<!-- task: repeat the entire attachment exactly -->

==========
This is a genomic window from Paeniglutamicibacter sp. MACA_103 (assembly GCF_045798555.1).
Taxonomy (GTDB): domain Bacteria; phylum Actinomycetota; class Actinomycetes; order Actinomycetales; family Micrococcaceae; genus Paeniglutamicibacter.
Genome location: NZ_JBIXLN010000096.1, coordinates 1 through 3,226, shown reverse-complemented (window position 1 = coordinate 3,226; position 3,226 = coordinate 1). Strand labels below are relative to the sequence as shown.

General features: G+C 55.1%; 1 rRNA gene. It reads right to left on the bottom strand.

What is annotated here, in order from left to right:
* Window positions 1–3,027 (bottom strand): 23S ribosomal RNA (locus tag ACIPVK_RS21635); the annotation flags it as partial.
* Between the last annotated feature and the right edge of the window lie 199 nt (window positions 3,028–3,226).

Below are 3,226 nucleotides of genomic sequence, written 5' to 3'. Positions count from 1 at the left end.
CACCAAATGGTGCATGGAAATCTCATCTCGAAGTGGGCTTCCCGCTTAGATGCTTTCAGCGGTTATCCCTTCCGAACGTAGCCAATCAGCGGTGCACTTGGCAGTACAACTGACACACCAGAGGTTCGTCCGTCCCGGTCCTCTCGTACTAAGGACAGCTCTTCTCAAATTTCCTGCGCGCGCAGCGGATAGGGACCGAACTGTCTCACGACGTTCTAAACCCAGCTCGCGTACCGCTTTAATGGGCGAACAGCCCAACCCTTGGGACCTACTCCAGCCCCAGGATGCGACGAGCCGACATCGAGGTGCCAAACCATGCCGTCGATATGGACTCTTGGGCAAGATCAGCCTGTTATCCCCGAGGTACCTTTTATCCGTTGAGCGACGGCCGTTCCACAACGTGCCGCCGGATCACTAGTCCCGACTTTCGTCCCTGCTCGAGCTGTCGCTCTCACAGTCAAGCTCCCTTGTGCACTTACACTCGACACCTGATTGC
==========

This is a genomic window from Paeniglutamicibacter sp. MACA_103 (assembly GCF_045798555.1).
Taxonomy (GTDB): domain Bacteria; phylum Actinomycetota; class Actinomycetes; order Actinomycetales; family Micrococcaceae; genus Paeniglutamicibacter.
Genome location: NZ_JBIXLN010000096.1, coordinates 1 through 3,226, shown reverse-complemented (window position 1 = coordinate 3,226; position 3,226 = coordinate 1). Strand labels below are relative to the sequence as shown.

General features: G+C 55.1%; 1 rRNA gene. It reads right to left on the bottom strand.

What is annotated here, in order from left to right:
* Window positions 1–3,027 (bottom strand): 23S ribosomal RNA (locus tag ACIPVK_RS21635); the annotation flags it as partial.
* Between the last annotated feature and the right edge of the window lie 199 nt (window positions 3,028–3,226).

Below are 3,226 nucleotides of genomic sequence, written 5' to 3'. Positions count from 1 at the left end.
CACCAAATGGTGCATGGAAATCTCATCTCGAAGTGGGCTTCCCGCTTAGATGCTTTCAGCGGTTATCCCTTCCGAACGTAGCCAATCAGCGGTGCACTTGGCAGTACAACTGACACACCAGAGGTTCGTCCGTCCCGGTCCTCTCGTACTAAGGACAGCTCTTCTCAAATTTCCTGCGCGCGCAGCGGATAGGGACCGAACTGTCTCACGACGTTCTAAACCCAGCTCGCGTACCGCTTTAATGGGCGAACAGCCCAACCCTTGGGACCTACTCCAGCCCCAGGATGCGACGAGCCGACATCGAGGTGCCAAACCATGCCGTCGATATGGACTCTTGGGCAAGATCAGCCTGTTATCCCCGAGGTACCTTTTATCCGTTGAGCGACGGCCGTTCCACAACGTGCCGCCGGATCACTAGTCCCGACTTTCGTCCCTGCTCGAGCTGTCGCTCTCACAGTCAAGCTCCCTTGTGCACTTACACTCGACACCTGATTGC